How I went from passing out due to sexual exhaustion in Vegas to crying myself to sleep in Chicago, I don’t know but there I was, alone on Roxie’s couch, bawling into a pillow.

How I went from passing out due to sexual exhaustion in Vegas to crying myself to sleep in Chicago, I don’t know–but there I was, alone on Roxie’s couch, bawling into a pillow.

Heading into the trip, I knew something was wrong. Roxie had been enthusiastic about me coming to Chicago for her extended weekend off but by the time that weekend rolled around I could barely get her to respond to my text messages.

I offered to postpone my trip and told her I understood if she was too exhausted from her busy schedule to have a visitor, but she halfheartedly convinced me it was fine.

Turns out, it was not fine and in the end, neither was I.

I can handle rudeness. I can even handle rejection. But her apathetic disinterest in me cut past the bone and into my heart–the same heart that had just opened up for the first time in over a year.

On my first night in town–as I lay uncomfortably hanging off the edge of Roxie’s bed getting more cuddles and kisses from her dog than herself–I wondered if I had opened my heart in vain.

The spark between Roxie and I was gone and her shut-off coldness made it apparent that it was not coming back.

There were no cuddles, no caresses, no kisses and in the morning when I asked her what our plans were, there were none of those either. The weekend that had been jam-packed with special sites she couldn’t wait for me to visit was now as empty and barren as our relationship.
We sat on her porch, played The Game of Life, and barely held a conversation. At one point–in an awkward attempt at revitalizing our rapport–I went down on her.

Afterwards, when she didn’t place a hand anywhere on me, I felt even more unwanted than before.

Attempting to broach the subject of her obvious disinterest, I asked if she wanted me to show myself around town while she slept off the physical and mental exhaustion that was evidently encumbering her at the moment.

She apologized for being so lethargic and attempted to pass it off as life-related and not personal but nothing she said could make up for the lack of lustre in her eyes when she looked at me.

That evening, after some sightseeing and beer drinking, I moved to the couch and tearfully resigned myself to the fact that it was over between Roxie and me. Lying in bed with her had been so cold that the couch was a warm welcome and I was actually able to get a few hours of restless sleep.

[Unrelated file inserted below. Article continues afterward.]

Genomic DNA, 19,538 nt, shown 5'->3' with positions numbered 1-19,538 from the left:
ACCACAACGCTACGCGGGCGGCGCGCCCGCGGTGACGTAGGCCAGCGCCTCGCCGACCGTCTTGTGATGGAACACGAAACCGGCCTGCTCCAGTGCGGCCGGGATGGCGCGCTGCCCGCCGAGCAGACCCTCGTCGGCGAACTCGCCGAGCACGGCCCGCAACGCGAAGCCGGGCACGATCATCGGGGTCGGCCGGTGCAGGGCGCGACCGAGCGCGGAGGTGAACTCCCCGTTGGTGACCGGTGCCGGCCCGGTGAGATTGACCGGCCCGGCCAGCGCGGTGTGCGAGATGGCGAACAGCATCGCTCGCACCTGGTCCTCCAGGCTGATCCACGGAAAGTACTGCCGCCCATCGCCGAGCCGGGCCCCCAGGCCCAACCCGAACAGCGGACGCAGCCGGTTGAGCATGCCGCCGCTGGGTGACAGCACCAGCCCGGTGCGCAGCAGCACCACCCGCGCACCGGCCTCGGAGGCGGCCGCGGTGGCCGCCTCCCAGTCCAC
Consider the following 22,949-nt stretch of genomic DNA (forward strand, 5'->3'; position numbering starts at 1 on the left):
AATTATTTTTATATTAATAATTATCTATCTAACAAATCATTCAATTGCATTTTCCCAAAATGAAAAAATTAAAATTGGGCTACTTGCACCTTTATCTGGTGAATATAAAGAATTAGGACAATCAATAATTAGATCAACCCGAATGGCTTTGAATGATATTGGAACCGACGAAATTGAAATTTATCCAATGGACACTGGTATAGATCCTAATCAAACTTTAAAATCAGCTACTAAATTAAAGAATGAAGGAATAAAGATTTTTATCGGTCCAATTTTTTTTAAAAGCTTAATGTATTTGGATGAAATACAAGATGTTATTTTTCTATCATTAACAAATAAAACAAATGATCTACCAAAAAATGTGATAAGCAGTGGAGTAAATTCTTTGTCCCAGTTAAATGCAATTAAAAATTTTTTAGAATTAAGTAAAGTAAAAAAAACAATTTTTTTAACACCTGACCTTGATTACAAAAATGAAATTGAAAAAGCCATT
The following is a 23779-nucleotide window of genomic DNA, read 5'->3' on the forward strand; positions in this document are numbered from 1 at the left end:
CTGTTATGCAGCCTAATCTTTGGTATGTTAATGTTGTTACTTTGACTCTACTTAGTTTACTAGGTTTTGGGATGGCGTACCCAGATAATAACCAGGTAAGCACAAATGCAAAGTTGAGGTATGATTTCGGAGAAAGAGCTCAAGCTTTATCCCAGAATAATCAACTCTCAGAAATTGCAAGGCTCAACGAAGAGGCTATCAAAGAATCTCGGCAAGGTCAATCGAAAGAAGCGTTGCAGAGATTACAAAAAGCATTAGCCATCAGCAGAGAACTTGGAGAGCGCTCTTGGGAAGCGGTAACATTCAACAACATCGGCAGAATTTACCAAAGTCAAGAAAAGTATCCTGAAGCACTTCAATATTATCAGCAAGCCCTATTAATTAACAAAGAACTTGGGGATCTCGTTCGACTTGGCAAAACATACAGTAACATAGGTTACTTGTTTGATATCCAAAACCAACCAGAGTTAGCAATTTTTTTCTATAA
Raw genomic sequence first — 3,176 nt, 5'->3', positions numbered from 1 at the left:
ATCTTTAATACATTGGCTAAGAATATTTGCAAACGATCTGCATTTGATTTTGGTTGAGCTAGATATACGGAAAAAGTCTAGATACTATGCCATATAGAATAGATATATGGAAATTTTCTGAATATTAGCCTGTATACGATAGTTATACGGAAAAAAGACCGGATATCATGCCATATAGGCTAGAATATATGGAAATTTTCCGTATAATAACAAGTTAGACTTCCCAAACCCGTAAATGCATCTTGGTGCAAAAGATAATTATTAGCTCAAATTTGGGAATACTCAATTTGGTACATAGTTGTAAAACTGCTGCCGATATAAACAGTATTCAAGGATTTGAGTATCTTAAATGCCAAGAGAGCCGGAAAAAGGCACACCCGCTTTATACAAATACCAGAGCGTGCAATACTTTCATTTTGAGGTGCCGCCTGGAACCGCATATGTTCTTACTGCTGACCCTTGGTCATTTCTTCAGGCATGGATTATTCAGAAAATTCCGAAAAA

The next day, things got better. We held hands a bit and lay on each other while watching a movie, but still, we felt like nothing more than close friends.

As friends, Roxie and I both made a solid effort to dig ourselves out of the depression caused by the loss of our spark and I even got a chuckle out of her when I sang “You’ve Lost That Loving Feeling” into the mirror while we got ready to go out that evening.
What would have been a romantic dinner turned into a friendly meal and there was no protest or awkwardness when I slept on the couch on my third and final night in her home.

The next morning, she came to me on the couch and touched me sexually for the first time since I arrived three days earlier. We moved to her bed and had sex that felt more obligatory than romantic, making me almost wish we had just stayed in the platonic realm and not even attempted to get back our sexual relationship.

Afterwards, we explored Chicago some more before my late night flight and I should commend Roxie for eventually showing me a wide array of Chicago life, making me love the city and its inhabitants. What she lacked in a romance she made up for in sightseeing and I actually had a decently fun time when we were outside of her apartment.

Yet still, when Roxie dropped me off at the airport, I was glad to be leaving town. I opened myself up to her, confessed my feelings and got shut out in return, something my stomach, heart and head did not handle well.

Once home–after a couple of days of writing and crying–I was able to collect my thoughts and address Roxie with the issues of the weekend. She genuinely apologized for hurting me and attempted to explain, again, that she was just emotionally and physically exhausted in life and that it was not personal.

I responded that whether my hurt self-esteem believes that or not is irrelevant. The fact remains that our spark is gone and there’s no way to get it back.

We cancelled our future romantic trips together and cut back on our frequent communication. It’s been painful, but it’s the right thing to do.

Rest In Peace incredible affair. You will be sorely missed.